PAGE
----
Why Transport Is Such A Hot Innovation Area

We look at why transport is providing such fertile ground for innovative companies


Every day around the world billions of journeys are made, from the child making their way to their first day of school, through to the CEO of a multi-national company being chauffeur driven to their building. Travelling and transportation is something that has always been a central part of the lives of everybody on the planet, it doesn’t matter if that’s in rural India or urban San Francisco, without it our world would not be where it is today.

People salivate over forms of transport as a symbol of wealth and success, for instance, if you own a private jet you know that you’re a successful person and so does everybody else around you. However, the reality of current transport options is that they are dirty, impractical, dangerous, expensive, and inflexible, regardless of how good they look. There are several companies looking at changing all of this though, some of whom are on the cusp of changing the world forever.

So we take a look at the key elements that have caused innovation to be so hot in transport right now.


Regardless of what some fringe elements preach, global warming is happening and humans are having an effect on it. Transport has a massive impact on this, with the huge rise of air travel especially having a negative impact compared to other forms of transport over the same distance. For instance, according to Earth Talk, a plane flying between San Francisco and Boston creates 1,300kg of greenhouse gases per person, compared to 930kg per vehicle for an average car doing the same journey. With 87,000 internal flights in the US every day, only the most stubborn would argue that this is a sustainable way to transport people around the country.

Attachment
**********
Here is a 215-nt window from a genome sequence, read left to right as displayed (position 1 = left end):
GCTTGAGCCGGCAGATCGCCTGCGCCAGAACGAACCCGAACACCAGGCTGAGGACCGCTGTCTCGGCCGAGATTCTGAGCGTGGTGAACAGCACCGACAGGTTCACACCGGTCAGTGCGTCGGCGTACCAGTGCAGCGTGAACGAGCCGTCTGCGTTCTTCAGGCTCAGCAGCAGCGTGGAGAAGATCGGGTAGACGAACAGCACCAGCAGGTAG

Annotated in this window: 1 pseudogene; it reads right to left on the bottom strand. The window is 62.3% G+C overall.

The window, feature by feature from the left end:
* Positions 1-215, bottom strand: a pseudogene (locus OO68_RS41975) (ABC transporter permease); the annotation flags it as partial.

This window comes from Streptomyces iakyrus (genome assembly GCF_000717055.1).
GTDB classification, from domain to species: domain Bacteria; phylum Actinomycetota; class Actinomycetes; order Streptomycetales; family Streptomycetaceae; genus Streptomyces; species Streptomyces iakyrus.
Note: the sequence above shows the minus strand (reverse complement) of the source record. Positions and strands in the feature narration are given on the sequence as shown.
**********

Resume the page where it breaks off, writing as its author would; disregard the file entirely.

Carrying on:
This creates a problem, as a more connected world needs more human contact over further distances, which necessitates long distance, high speed, mass transit, something that can currently only be achieved through air travel.

This is what has sparked forms of mass transit that have little environmental impact, such as Elon Musk’s much touted ‘Hyperloop’ project, which will use vacuumed pipes and magnets to allow pods to travel at speeds of up to 700mph, making the trip between New York and Washington in only 30 minutes, compared to 4 hours by car or 1 hour by air. At present this is a hypothetical, but with Musk’s Boring Company and Hyperloop projects gaining steam, it is looking like a moonshot that may work out.


Every single year 1.3 million people die on the roads, which averages 3,287 deaths per day. That is more than the number of people who die due to drug use and strokes combined, which is a terrifying prospect. Despite all of the safety equipment and laws currently in place, car crashes are the fourth most common cause of death for Americans today, with 90% of these crashes being caused by some kind of human error.

In 2017 where we have little boxes in our pocket that contain every piece of information in the world and the ability to order almost any product and have it arrive within 24 hours, it is insanity that this many people are dying on our roads every year.

This is one of the reasons why technologies such as self driving vehicles or connected cars are becoming more and more sought after. Through either completely removing the human element or minimizing the chances of the worst occurring due to it, new technology can save millions of lives in the future in a similar way to how the introduction of the three point seatbelt has saved millions of lives since its introduction in the 1970s.


Current transport is practical only at certain times and is more often than not considerably less practical than it should be. Think about the commute that most of us make every day. If we drive to work we spend the time driving from our home to place of work, then spend time finding a place to leave our car, then leave it there doing nothing but taking up space for 8 hours, then drive it back where it takes up space for another 12 hours. If we then want to go out and